It's heartbreaking to watch the folks killed, wounded and displaced by the earthquake in the Pacific Ocean. The fury of nature mostly focused on Japan. Surprisingly the damage was not as much as expected in Tokyo. The big city was rattled, nevertheless, but relatively unscathed compared to the lesser known towns and villages. the casualties would have been unthinkably large had the buildings buckled in Tokyo - one of the cities in the world with highest population densities.
How did Tokyo manage to evade the inevitable? Someone twitted - Millions saved in Japan by good engineering and government building code. How profound. Not to belittle the unfathomable suffering of the victims, I couldn't help but think about the parallel to my own profession.
Engineering is not about being superficially creative; it's about reliability and trustworthiness. What good had been to build the highest tower in the world if that toppled over killing thousands and destroying far more in property? The true appreciation for engineering comes if something does not happen when things don't go as expected. When building a database infrastructure, or managing one, the true effort of a DBA is manifested in things that do not occur. Corruptions do not happen, rather than recovery being a necessity, or, security breaches never occur as opposed to scrambling to contain the damage of a breach. When things don't happen, the DBA is likely doing his or her job most effectively. It's not flashy webpages, or nice reports; it's plain simple non-events that differentiates [to borrow from the oft-repeated and near-cliche] men from boys.
I have a simple mantra (well, actually one of several) - success is not an accident; it's planned. Carefully planned engineering artifacts saved the day. Carefully planned processes save the organization from the perils of life - be it tsunamis or attempted credit card thefts. The success of the projects I execute, I believe, depends on how well it was planned - how prepared I was for all contingencies. There are three very important things in any project - details, details and details. Sometimes people around me get a little impatient that I pay too much attention to planning and details before starting the action. Well, without detailed analysis, I don't see how you can succeed in a project. Dumb luck, may be; but definitely not because of effort.
One of the other overlooked factors in success is standardization. It goes for building a good layout or an architectural plan that influences future projects. For years, I have been developing and enforcing strict guidelines in my own organization, to address this eventuality - just in case. Time and again, it has proved invaluable by preventing small and large mishaps, just like the building codes did in Tokyo.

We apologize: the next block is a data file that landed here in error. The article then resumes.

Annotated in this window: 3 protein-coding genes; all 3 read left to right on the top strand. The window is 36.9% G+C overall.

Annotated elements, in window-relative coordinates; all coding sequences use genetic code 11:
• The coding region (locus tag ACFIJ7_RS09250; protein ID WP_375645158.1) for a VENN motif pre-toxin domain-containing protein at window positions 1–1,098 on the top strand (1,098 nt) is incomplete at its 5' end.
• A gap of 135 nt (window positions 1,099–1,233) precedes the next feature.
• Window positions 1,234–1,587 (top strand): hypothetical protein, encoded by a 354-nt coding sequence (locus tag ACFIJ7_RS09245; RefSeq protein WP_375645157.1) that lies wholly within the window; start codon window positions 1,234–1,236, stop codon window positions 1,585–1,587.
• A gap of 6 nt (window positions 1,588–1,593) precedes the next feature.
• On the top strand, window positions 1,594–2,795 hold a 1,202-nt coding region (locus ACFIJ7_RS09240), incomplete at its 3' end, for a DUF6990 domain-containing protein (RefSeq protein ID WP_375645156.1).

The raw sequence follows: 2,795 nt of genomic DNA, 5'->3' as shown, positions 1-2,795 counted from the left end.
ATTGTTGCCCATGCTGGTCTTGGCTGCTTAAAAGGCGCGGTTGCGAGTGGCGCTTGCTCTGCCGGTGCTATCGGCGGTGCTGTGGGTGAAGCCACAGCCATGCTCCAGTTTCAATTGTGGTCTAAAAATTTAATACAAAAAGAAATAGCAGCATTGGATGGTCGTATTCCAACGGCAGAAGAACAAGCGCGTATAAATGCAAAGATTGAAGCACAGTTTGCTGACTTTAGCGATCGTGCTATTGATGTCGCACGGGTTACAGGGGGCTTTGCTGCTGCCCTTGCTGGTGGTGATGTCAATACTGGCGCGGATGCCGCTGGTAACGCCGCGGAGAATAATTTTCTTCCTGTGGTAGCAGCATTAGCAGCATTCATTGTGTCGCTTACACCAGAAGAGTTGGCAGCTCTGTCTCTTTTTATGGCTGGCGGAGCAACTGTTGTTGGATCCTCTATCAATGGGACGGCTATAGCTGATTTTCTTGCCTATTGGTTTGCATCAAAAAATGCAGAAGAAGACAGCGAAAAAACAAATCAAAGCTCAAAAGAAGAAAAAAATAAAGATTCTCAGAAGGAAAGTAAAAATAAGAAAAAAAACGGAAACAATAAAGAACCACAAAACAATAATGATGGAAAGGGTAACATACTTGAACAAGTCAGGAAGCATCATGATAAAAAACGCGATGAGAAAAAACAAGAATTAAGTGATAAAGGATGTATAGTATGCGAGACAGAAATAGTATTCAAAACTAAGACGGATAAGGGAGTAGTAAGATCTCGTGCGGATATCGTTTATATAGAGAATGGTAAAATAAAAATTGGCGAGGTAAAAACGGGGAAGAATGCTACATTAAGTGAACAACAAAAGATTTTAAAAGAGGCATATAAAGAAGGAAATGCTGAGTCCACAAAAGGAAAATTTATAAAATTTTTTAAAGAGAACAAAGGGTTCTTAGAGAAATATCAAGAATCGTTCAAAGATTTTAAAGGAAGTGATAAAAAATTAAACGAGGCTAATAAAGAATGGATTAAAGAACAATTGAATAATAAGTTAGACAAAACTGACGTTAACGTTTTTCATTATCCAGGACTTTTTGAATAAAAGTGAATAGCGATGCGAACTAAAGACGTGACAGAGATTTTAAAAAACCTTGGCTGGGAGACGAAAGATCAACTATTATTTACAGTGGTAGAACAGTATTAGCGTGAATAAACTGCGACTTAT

Because of what the engineers did, Tokyo was spared; not because of its good luck. Millions of people should thank the unsung heroes that made it their mission to pay attention to the detail and plan very carefully. And scores of CEOs, CIOs and shareholders should thank the unsung heroes in their own organizations who saved them from corporate perils by making sure nothing happens.
Planning ... details ... boring; but important. Not something you will see in headlines, sadly, though.
Confessions of an Oracle Database Junkie - Arup Nanda The opinions expressed here are mine and mine alone. They may not necessarily reflect that of my employers and customers - both past or present. The comments left by the reviewers are theirs alone and may not reflect my opinion whether implied or not. None of the advice is warranted to be free of errors and ommision. Please use at your own risk and after thorough testing in your environment.
Friday, March 11, 2011
Subscribe to: Post Comments (Atom)
That's it...how do you measure non-events? You can't. Well, unless you can travel to alternate realities...
This is something I ponder frequently, how do you measure good planning; analysis, data modeling, infrastructure, etc? It's difficult if not impossible because you can't travel the alternate path. The only way, that I see, is to earn the trust of those above you who make the decisions.
There's another important lesson here:
Japan has annual nationwide earthquake drills. So when the buildings started shaking, people were well practiced in finding a safe spot. When the Tsunami warning was issues, people knew where to go and how.
I think the importance of practice is underestimated.
SLA is all about measuring non-events.
If you were 98% available on Q1 and 99.9% available on Q2, then you improved your engineering and therefore have less events.
Another metric I use is MTBF - mean time between failure. Also known as "uptime".
the longer you go between catastrophes, the better you are.
@oraclenerd Chen already addressed. Yes, SLA is a measurable metric; but it's not the only one though. One of things I employ is to have a walkthrough of the scenarios and the plan before it is executed. How many scenarios have been addressed by the planner shows the effectiveness of the planning.